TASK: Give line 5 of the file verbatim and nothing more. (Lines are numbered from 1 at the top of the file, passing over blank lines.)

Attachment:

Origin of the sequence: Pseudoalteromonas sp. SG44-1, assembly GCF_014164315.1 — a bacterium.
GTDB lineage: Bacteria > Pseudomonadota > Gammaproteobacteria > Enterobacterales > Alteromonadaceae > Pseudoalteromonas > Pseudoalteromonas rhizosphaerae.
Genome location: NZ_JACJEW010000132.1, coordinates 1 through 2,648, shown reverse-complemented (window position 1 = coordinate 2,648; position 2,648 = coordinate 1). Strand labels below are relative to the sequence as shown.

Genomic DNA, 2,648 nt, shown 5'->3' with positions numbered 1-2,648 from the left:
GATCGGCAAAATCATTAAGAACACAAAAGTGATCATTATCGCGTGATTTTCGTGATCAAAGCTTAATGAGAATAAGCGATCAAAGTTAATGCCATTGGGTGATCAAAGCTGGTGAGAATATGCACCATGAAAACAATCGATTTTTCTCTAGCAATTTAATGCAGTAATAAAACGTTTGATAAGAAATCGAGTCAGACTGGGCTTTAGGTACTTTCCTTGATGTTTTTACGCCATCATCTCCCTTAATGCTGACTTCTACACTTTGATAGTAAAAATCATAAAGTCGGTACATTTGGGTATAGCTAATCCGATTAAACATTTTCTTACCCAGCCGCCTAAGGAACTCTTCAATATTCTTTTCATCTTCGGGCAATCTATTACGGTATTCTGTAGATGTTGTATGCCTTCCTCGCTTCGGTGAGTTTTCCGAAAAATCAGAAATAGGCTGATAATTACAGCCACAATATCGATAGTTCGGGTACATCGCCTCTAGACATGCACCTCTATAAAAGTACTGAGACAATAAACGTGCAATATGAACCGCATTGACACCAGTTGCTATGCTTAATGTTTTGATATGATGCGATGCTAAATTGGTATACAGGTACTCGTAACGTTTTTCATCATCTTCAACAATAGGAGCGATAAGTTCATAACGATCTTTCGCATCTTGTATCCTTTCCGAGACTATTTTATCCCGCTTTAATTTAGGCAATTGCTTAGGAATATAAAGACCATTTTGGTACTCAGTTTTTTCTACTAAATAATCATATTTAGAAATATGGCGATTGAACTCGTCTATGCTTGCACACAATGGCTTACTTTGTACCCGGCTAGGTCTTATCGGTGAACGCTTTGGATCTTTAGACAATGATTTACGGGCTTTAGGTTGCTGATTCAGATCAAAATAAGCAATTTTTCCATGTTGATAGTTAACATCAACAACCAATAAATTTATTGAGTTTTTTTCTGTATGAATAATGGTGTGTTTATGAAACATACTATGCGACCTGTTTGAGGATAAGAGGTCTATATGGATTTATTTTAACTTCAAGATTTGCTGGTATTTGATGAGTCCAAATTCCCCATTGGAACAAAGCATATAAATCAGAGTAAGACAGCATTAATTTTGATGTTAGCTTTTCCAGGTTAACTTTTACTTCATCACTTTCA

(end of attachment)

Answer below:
GATCGGCAAAATCATTAAGAACACAAAAGTGATCATTATCGCGTGATTTTCGTGATCAAAGCTTAATGAGAATAAGCGATCAAAGTTAATGCCATTGGGTGATCAAAGCTGGTGAGAATATGCACCATGAAAACAATCGATTTTTCTCTAGCAATTTAATGCAGTAATAAAACGTTTGATAAGAAATCGAGTCAGACTGGGCTTTAGGTACTTTCCTTGATGTTTTTACGCCATCATCTCCCTTAATGCTGACTTCTACACTTTGATAGTAAAAATCATAAAGTCGGTACATTTGGGTATAGCTAATCCGATTAAACATTTTCTTACCCAGCCGCCTAAGGAACTCTTCAATATTCTTTTCATCTTCGGGCAATCTATTACGGTATTCTGTAGATGTTGTATGCCTTCCTCGCTTCGGTGAGTTTTCCGAAAAATCAGAAATAGGCTGATAATTACAGCCACAATATCGATAGTTCGGGTACATCGCCTCTAGACATGCACCTCTATAAAAGTACTGAGACAATAAACGTGCAATATGAACCGCATTGACACCAGTTGCTATGCTTAATGTTTTGATATGATGCGATGCTAAATTGGTATACAGGTACTCGTAACGTTTTTCATCATCTTCAACAATAGGAGCGATAAGTTCATAACGATCTTTCGCATCTTGTATCCTTTCCGAGACTATTTTATCCCGCTTTAATTTAGGCAATTGCTTAGGAATATAAAGACCATTTTGGTACTCAGTTTTTTCTACTAAATAATCATATTTAGAAATATGGCGATTGAACTCGTCTATGCTTGCACACAATGGCTTACTTTGTACCCGGCTAGGTCTTATCGGTGAACGCTTTGGATCTTTAGACAATGATTTACGGGCTTTAGGTTGCTGATTCAGATCAAAATAAGCAATTTTTCCATGTTGATAGTTAACATCAACAACCAATAAATTTATTGAGTTTTTTTCTGTATGAATAATGGTGTGTTTATGAAACATACTATGCGACCTGTTTGAGGATAAGAGGTCTATATGGATTTATTTTAACTTCAAGATTTGCTGGTATTTGATGAGTCCAAATTCCCCATTGGAACAAAGCATATAAATCAGAGTAAGACAGCATTAATTTTGATGTTAGCTTTTCCAGGTTAACTTTTACTTCATCACTTTCA